Vaaska, the Jailbird

There are times when I find our dog to be the smartest dog in the world, and then there are times that I consider him one of the most hair-brained pets I have ever come into contact with: meet Vaaska, our Jailbird Dog.

This morning at 8a.m., I woke up to get ready to go to work. Part of my routine is to go downstairs and feed the dog before beginning the drudge of daily hygiene, however, today, when I opened the door this time, I did so to find our dog missing from the backyard!

Now, if you’ve seen pictures or video of the apartment we live in, then you know that the backyard is quite small, with six foot stone walls surrounding each side. Regardless of the fact that there seemed to be no conceivable way for the dog to escape his confines, he was most definitely gone. After standing there perplexed for several minutes, I finally called the Town Mouse down to help me investigate. Unfortunately, with no clues and only the knowledge that Vaaska is microchipped to console us, I had to start making my way to work.

On my way to the bike locker, our neighbor Fujita-san noticed and hailed us towards her. She opened the conversation by asking us if we were looking for our dog. Obviously this was a quick relief for us and we nodded enthusiastically. As it turned out, Fujita-san had found the dog in her own yard that night, looking quite pitiful, nervous and hungry, so she had fed him, assuming that someone had tossed him into her yard in hopes that he would be adopted. Only after we talked for a few minutes, we realized that he had squeezed through a narrow, seven-inch passage between our houses.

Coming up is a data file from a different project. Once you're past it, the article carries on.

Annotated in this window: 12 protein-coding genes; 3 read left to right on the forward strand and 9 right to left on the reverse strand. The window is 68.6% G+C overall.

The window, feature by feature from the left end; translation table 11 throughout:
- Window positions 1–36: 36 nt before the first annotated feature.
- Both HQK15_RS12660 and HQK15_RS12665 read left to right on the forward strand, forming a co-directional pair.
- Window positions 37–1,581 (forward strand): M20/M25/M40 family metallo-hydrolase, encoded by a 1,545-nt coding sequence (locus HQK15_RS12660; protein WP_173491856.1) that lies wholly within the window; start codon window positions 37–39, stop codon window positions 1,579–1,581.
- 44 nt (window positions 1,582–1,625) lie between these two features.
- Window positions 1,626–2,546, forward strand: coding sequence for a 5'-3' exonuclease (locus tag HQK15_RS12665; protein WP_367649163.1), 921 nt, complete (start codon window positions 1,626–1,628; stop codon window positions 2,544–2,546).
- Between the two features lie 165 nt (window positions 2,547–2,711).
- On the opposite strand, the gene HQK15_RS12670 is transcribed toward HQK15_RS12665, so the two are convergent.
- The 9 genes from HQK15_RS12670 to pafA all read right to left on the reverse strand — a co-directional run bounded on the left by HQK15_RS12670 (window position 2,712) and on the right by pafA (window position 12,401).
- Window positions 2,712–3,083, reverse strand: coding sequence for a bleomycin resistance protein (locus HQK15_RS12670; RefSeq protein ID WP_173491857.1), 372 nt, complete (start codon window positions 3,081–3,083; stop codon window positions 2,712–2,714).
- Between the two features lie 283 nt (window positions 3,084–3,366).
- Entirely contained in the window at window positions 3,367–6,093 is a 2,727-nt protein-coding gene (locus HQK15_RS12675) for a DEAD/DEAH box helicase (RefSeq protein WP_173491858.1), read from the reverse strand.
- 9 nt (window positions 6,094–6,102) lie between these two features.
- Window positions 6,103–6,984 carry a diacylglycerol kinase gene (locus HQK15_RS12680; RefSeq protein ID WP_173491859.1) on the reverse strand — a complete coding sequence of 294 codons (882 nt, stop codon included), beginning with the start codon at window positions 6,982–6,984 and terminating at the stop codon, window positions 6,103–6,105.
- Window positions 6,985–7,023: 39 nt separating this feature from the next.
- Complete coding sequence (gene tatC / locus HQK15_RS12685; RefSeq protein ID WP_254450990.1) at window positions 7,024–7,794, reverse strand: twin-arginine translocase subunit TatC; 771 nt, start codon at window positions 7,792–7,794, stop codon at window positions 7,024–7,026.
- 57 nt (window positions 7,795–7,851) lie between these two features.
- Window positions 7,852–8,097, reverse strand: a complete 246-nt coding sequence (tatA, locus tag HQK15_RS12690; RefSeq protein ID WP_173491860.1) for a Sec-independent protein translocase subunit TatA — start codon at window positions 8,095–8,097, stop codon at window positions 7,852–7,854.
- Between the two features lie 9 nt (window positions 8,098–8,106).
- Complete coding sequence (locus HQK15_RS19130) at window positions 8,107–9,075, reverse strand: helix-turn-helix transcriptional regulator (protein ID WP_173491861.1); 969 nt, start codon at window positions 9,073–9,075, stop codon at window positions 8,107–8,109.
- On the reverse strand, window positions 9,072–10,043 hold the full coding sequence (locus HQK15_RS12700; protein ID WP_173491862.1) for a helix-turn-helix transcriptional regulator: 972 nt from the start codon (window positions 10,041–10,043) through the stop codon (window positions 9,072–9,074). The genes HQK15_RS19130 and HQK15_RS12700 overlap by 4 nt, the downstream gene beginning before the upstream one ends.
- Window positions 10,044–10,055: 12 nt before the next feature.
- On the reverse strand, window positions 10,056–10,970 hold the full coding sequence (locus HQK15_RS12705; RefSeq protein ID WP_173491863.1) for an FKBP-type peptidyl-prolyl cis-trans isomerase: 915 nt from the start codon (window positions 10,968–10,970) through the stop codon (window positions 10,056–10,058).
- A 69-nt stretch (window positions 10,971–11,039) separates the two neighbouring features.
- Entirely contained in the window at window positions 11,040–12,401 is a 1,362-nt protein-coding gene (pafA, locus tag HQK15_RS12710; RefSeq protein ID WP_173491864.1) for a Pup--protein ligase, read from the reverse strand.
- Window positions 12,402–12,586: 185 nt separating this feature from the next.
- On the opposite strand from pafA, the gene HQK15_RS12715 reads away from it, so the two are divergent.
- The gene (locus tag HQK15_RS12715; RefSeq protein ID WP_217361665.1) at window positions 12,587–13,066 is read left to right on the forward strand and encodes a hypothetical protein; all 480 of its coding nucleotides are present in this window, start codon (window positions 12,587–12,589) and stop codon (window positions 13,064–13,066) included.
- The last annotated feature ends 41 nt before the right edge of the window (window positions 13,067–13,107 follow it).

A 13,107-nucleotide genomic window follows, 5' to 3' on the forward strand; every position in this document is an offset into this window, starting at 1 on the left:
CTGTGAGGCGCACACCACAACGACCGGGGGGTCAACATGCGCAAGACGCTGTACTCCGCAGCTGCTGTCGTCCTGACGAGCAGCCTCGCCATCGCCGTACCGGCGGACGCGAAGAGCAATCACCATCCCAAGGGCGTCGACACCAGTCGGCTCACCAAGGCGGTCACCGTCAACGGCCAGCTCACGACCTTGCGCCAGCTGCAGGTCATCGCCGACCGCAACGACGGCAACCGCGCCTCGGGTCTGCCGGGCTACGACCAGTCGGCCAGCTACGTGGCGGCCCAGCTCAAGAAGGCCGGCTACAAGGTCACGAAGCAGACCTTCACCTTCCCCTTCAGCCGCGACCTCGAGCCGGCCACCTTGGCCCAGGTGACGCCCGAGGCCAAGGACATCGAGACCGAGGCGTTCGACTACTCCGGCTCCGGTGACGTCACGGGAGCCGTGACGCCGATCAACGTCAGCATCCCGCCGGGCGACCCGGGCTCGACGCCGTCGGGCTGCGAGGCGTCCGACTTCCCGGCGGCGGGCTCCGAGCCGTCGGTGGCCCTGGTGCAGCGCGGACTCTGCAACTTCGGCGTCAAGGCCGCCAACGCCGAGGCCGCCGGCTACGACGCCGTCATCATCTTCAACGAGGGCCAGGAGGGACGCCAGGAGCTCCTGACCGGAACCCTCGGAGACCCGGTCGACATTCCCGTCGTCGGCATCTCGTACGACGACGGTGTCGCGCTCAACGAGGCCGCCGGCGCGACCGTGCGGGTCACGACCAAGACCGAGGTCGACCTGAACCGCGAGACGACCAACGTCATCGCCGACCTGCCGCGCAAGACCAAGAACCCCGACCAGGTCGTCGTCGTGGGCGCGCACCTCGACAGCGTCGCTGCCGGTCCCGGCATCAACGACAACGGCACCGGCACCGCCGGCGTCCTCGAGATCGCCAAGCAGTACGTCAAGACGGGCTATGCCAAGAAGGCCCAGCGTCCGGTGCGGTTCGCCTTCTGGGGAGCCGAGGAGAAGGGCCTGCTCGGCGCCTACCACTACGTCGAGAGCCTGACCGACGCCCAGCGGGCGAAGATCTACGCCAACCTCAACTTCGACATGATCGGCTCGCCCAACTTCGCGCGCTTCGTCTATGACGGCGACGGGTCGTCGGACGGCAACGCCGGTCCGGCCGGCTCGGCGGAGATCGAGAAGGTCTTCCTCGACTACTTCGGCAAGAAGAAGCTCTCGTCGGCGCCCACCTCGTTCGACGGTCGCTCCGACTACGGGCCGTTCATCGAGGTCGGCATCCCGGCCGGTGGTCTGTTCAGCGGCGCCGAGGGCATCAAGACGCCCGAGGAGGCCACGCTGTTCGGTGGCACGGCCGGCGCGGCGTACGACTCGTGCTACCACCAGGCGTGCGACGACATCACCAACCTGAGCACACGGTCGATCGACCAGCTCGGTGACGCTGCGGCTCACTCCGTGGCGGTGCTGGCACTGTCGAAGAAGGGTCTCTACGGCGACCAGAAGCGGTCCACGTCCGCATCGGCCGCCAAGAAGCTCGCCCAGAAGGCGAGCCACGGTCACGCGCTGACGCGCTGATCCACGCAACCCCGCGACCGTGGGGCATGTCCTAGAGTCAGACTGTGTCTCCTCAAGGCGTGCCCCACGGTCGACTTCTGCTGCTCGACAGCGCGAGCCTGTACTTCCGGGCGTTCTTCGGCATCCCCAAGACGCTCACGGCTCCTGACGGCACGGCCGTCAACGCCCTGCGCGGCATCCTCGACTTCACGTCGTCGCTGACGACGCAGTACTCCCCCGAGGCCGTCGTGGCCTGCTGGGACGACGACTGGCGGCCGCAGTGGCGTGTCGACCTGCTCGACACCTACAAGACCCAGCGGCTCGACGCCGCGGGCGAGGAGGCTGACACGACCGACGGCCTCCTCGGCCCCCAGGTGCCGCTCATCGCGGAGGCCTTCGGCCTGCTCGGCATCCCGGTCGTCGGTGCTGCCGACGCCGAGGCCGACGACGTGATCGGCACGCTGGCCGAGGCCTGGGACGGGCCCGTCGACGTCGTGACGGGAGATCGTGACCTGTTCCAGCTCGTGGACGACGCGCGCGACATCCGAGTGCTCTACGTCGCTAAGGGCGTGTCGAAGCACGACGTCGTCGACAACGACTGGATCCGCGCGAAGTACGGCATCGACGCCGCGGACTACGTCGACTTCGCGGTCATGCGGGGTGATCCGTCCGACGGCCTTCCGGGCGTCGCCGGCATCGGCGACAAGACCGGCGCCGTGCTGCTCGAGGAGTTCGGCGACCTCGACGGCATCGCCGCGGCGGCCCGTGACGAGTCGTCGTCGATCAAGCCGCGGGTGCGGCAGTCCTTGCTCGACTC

Unfortunately, the story didn’t end there, as Fujita-san, the night before, had forgotten that we had a Shiba-inu and had called the local police station to have him impounded. So.... Vaaska was at the police station. Luckily, Fujita-san offered to take the Town Mouse to the police station, so I was able to go to work without any further incident.

At the police station, the Town Mouse was apparently drilled for some time as to whether Vaaska really was our dog or not, but eventually, after she signed several papers, they released him. The funny thing is, this isn’t the first time our dog has attracted the police’s attention. When we were still new at Rapyuta in Kamigyouku, and were trying to house train the dog, we once spent about two hours walking up and down the street waiting for him to do his business. During that time, a concerned neighbor called the police to investigate the two strange foreign women and their shiba. The station sent a car with five officers, and a bicycle in the trunk, which the eldest officer used to patrol nonchalantly beside us. The whole time he was on his walkie, speaking in Japanese about how the unit was at Rapyuta, and they had seen us, but didn’t know what to do. I never let on that I knew Japanese, and eventually, they left without ever saying an actual word to us. Vaaska just loves causing mischief!